“The I/O Lab’s vision is to develop a coherent, flexible and reliable management structure for the networks of the future, seen as distributed communication, storage and processing infrastructures. This will be achieved by virtue of the dual distributed network and software culture of its partners and a large contribution of the worldwide Open Source communities.”

The lab has been developed in partnership with Inria, the French Institute for Research in Computer Science and Automation, and the two companies say the test-bed will be dedicated to contributing heavily to relevant Open Source communities.

Orange also claims the lab will promote and develop a broad scale network OS, called “Global OS”, which will be designed to support a variety of app development for the infrastructure, including security, performance, availability, cost and energy efficiency management. It has also targeted 2020 for tangible outputs from the lab in terms of network infrastructure ready for 5G-compatible deployment.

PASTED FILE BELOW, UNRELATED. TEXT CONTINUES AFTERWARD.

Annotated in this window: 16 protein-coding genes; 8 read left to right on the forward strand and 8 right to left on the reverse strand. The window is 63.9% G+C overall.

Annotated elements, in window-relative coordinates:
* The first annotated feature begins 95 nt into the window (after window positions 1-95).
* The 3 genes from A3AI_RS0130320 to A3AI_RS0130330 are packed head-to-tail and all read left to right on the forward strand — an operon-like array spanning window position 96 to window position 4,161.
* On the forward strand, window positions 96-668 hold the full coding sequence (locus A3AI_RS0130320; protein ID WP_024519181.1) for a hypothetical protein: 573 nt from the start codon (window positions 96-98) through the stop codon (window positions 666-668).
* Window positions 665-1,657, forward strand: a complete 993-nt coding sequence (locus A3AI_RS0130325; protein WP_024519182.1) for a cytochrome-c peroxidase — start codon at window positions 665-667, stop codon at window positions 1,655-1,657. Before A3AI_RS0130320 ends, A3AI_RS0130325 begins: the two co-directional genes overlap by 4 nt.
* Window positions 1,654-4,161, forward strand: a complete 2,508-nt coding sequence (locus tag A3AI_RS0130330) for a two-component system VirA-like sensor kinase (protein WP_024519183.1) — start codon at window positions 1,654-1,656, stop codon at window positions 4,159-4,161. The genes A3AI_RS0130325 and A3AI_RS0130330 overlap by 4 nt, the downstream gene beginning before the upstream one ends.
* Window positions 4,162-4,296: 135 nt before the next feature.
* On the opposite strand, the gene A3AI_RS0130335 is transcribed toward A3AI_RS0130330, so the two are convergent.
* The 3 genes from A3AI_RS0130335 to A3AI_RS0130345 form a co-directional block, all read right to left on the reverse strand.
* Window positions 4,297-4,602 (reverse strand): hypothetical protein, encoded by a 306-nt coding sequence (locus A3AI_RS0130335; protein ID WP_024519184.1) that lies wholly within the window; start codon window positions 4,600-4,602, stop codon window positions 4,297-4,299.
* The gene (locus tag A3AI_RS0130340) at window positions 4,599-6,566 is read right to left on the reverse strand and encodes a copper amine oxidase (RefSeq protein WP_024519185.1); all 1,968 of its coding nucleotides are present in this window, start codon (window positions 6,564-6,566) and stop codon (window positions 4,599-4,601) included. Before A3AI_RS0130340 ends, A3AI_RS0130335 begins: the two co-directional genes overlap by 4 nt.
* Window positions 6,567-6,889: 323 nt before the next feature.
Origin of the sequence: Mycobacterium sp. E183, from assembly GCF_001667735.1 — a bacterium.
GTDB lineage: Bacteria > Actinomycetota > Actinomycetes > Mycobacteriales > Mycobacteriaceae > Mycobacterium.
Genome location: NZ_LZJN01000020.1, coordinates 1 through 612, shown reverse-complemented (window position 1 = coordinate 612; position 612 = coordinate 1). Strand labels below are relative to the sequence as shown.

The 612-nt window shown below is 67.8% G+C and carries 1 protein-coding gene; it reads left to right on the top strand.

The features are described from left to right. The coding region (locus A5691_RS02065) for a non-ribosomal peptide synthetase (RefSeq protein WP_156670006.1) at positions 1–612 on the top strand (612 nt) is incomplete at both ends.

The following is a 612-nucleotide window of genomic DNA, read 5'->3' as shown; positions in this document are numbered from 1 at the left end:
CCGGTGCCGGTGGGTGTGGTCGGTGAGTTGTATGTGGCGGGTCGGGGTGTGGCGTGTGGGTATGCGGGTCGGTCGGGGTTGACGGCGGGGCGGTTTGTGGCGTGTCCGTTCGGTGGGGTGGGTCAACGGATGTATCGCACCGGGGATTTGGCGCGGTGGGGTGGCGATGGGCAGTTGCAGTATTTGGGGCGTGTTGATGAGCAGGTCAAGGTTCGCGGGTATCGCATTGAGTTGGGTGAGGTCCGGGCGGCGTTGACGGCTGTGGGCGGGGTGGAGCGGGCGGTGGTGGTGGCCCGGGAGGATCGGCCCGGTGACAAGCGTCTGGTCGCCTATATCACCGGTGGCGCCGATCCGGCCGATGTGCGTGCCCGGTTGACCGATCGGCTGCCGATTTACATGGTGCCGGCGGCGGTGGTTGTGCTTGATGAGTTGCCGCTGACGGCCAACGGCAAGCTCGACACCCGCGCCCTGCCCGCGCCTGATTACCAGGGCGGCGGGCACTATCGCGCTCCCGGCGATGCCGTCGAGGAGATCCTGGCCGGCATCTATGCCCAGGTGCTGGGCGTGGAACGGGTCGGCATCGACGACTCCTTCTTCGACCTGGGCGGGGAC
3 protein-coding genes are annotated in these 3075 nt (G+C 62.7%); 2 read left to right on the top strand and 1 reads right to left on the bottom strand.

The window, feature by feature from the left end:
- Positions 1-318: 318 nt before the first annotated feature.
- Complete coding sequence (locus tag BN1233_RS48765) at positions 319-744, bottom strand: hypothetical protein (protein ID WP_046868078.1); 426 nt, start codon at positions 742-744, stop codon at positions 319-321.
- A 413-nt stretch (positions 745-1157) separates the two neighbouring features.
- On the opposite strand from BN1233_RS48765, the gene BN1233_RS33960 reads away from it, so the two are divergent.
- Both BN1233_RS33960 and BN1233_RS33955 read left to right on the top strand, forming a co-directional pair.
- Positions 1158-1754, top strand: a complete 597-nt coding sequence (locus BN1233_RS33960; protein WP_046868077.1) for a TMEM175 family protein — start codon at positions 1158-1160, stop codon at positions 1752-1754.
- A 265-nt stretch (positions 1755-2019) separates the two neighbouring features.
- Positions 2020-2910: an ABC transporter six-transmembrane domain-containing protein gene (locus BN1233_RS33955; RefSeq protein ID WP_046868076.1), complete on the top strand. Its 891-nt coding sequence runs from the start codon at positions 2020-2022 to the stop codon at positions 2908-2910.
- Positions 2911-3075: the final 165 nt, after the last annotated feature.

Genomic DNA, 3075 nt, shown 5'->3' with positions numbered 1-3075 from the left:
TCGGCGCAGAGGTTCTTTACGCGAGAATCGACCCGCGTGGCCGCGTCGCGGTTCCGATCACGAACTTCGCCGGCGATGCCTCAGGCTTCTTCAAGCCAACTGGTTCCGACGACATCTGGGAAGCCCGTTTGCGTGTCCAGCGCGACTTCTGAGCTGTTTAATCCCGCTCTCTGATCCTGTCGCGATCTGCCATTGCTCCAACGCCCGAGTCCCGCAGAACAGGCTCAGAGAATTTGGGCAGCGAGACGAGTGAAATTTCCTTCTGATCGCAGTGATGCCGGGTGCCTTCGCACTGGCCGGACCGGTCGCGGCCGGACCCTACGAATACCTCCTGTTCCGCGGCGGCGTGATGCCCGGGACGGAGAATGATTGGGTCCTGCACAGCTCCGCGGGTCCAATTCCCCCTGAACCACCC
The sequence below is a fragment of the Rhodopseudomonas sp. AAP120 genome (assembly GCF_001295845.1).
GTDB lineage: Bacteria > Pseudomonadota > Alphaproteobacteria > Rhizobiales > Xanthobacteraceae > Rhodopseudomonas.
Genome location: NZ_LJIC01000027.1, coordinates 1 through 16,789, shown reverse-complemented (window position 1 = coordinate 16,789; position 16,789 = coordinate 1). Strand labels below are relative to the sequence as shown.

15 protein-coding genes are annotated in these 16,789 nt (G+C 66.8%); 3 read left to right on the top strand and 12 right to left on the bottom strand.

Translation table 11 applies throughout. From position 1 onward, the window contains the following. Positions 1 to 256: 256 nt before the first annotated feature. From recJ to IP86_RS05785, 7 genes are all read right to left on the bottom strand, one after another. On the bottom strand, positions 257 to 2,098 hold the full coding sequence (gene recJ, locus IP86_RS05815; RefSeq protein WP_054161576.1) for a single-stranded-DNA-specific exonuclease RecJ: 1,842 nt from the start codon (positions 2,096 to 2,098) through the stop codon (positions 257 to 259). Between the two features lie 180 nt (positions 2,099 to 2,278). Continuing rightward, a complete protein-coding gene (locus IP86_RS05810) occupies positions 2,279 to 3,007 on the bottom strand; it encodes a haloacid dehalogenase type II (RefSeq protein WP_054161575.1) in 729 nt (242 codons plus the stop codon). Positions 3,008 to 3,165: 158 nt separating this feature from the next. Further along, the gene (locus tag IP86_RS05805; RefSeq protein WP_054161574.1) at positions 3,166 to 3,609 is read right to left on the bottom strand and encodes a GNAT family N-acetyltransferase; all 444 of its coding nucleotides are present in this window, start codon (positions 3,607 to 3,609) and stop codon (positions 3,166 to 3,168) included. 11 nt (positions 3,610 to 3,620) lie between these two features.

OpenDaylight launches third open source SDN platform, announces advisory group

OpenDaylight has released the latest version of its open source SDN platform and cobbled together an advisory group to improve the feedback loop between deployment and feature evolution

OpenDaylight has released the latest version of its open source SDN platform and cobbled together an advisory group to improve the feedback loop between deployment and feature evolution

The OpenDaylight project has released the third version of its open source software-defined networking (SDN) platform, Lithium, as the organisation launches an advisory tasked with feeding technical insights learned through deployment back into the developer community.